Date: 28th November 2016 at 1:33am
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The Home Office have now released the figures for last season when it comes to arrests at grounds and football banning orders – and it’s largely good news.

Whilst arrest figures grew by 1% on 2014/15 – in reality that was 22 more arrests than the previous 12 months and arrest figures remain at a historic low – and with 1,895 arrests last campaign, it remains a 20% decrease in incidents since the 2011/12 season.

The number of active banning orders at grounds – 2,085 – also fell by 4% overall, although new banning orders last season did show a 12% increase with 542 orders issued last term.

The Home Office statistics show that the three most common offence types were public disorder at 31%, alcohol offences at 20% and violent disorder at 19% – but even then when you crunch the figures arrests remain rare at football stadium’s around the country with only 4.8 arrests per 100,000 attending supports.

Divisionally, the Championship sees 25% of arrests attributed to that level, whilst the Premier League takes 30% of banning orders and the rest spread across the footballing pyramid obviously.

With a general decrease in offence types reported largely over the last four years, this season saw a continued rise in pyrotechnic related arrests, up to 141 incidents for 2015/16 from 32 incidents back in 2011.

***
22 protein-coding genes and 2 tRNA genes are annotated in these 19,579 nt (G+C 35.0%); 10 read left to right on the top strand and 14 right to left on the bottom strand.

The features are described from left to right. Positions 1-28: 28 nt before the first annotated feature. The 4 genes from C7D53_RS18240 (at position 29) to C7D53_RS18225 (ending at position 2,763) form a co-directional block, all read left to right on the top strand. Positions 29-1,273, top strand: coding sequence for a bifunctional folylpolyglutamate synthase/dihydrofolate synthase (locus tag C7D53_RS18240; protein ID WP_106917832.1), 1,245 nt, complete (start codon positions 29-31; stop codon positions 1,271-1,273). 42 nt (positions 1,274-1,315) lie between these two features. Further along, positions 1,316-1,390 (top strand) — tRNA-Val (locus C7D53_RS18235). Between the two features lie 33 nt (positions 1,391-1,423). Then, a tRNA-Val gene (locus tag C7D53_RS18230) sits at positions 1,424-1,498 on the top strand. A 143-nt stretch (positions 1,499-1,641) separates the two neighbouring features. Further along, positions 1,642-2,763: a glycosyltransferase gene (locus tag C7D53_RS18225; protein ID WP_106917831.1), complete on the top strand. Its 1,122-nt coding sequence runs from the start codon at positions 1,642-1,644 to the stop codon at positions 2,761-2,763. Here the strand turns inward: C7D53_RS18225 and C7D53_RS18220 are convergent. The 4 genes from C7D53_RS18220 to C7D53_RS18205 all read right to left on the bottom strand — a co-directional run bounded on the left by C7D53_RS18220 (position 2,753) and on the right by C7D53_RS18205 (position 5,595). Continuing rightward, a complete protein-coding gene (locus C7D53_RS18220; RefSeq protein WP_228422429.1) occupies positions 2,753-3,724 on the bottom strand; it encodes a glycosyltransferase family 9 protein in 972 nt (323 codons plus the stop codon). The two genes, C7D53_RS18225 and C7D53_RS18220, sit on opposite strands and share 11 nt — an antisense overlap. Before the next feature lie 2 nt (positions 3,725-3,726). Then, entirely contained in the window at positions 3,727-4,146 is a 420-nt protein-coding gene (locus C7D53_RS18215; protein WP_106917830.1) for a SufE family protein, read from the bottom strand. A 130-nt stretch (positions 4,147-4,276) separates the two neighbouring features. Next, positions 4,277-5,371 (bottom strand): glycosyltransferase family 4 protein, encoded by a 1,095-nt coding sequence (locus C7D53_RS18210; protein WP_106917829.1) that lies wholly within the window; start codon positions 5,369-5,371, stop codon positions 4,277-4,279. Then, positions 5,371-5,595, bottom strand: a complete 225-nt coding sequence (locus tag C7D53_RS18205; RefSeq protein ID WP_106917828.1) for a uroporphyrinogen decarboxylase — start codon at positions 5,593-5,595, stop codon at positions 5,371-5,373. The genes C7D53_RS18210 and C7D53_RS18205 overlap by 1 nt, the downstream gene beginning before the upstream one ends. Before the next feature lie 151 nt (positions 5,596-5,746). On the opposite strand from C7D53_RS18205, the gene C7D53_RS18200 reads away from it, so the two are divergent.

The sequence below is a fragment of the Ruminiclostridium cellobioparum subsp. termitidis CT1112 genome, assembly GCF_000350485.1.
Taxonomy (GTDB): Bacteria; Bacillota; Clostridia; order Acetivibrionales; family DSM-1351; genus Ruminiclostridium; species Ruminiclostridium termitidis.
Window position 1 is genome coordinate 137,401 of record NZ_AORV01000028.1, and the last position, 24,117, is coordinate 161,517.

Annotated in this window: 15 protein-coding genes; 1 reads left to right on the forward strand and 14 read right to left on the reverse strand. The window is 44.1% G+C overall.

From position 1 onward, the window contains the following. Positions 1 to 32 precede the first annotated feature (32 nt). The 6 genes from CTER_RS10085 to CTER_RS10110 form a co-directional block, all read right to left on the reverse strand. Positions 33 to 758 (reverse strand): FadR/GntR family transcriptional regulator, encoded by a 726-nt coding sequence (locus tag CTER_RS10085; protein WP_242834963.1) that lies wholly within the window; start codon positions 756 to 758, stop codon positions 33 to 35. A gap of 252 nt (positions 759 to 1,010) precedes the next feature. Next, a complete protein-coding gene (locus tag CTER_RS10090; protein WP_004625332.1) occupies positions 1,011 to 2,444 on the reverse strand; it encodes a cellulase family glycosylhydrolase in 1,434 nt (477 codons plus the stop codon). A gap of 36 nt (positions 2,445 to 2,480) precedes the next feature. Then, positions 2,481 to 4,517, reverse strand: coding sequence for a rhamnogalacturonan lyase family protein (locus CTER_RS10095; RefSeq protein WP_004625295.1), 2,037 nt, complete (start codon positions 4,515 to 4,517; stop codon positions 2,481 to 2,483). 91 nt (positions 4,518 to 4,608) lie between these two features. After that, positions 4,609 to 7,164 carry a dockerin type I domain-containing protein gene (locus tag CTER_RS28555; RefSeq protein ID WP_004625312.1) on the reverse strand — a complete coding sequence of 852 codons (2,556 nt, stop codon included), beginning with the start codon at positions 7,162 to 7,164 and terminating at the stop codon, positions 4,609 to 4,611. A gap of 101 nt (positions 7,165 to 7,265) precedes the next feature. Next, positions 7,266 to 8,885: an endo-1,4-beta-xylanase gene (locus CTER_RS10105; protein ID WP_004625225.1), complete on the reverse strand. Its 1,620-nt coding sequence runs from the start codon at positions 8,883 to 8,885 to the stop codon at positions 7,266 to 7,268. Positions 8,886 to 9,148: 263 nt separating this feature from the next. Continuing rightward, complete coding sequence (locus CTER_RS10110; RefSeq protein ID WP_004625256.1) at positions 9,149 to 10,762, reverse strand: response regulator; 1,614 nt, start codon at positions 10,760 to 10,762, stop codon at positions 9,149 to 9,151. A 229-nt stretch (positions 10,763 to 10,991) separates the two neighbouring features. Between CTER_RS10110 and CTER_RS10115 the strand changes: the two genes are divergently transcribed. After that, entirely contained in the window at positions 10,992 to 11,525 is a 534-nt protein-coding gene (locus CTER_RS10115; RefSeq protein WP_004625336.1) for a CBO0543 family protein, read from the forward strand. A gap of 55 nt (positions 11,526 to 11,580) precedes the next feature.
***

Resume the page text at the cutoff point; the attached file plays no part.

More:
Football Supporters’ Federation’s caseworker Amanda Jacks said of the most recent figures.

‘It’s good to football arrests follow a downward trend over recent years and pleasing to see them remain at historically low levels. Football fans’ behaviour is improving, the policing is getting better and we’re seeing fans becoming more involved in match-day planning – all have these factors have ensured that disorder at football matches is very rare. Football related arrests are dwarfed by other large-scale public events, at T-In-The-Park festival in Scotland attended by 70,000 revellers this summer there were 54 arrests. This is around one arrest per 1,300 festival-goers, but at football it’s one arrest for every 20,000.’

She added.

‘It’s important to understand that football fans face arrest for actions or behaviour that don’t exist as offences in any other walk of life. Again, this demonstrates how misleading some headlines about hooliganism can be and how safe football is.’

And to clarify, she added that arrest figures aren’t necessarily a guidance as to how many convictions came on the back of them, and it’s a further change in reporting that the FSF would like to see in the future – and it must be said generic criminal offences these statistics cover also include offences ‘in connection’ with a game which fall within a period of 24 hours either side of the match itself – so aren’t necessarily in stadium by nature either.

‘The statistics don’t tell us how many of these arrests led to convictions, cautions or other actions such as fixed penalty notices. It would be very helpful for supporters too see the figures broken down in that way.’

For anybody interested in reading the whole report, that can be found on by Clicking Here.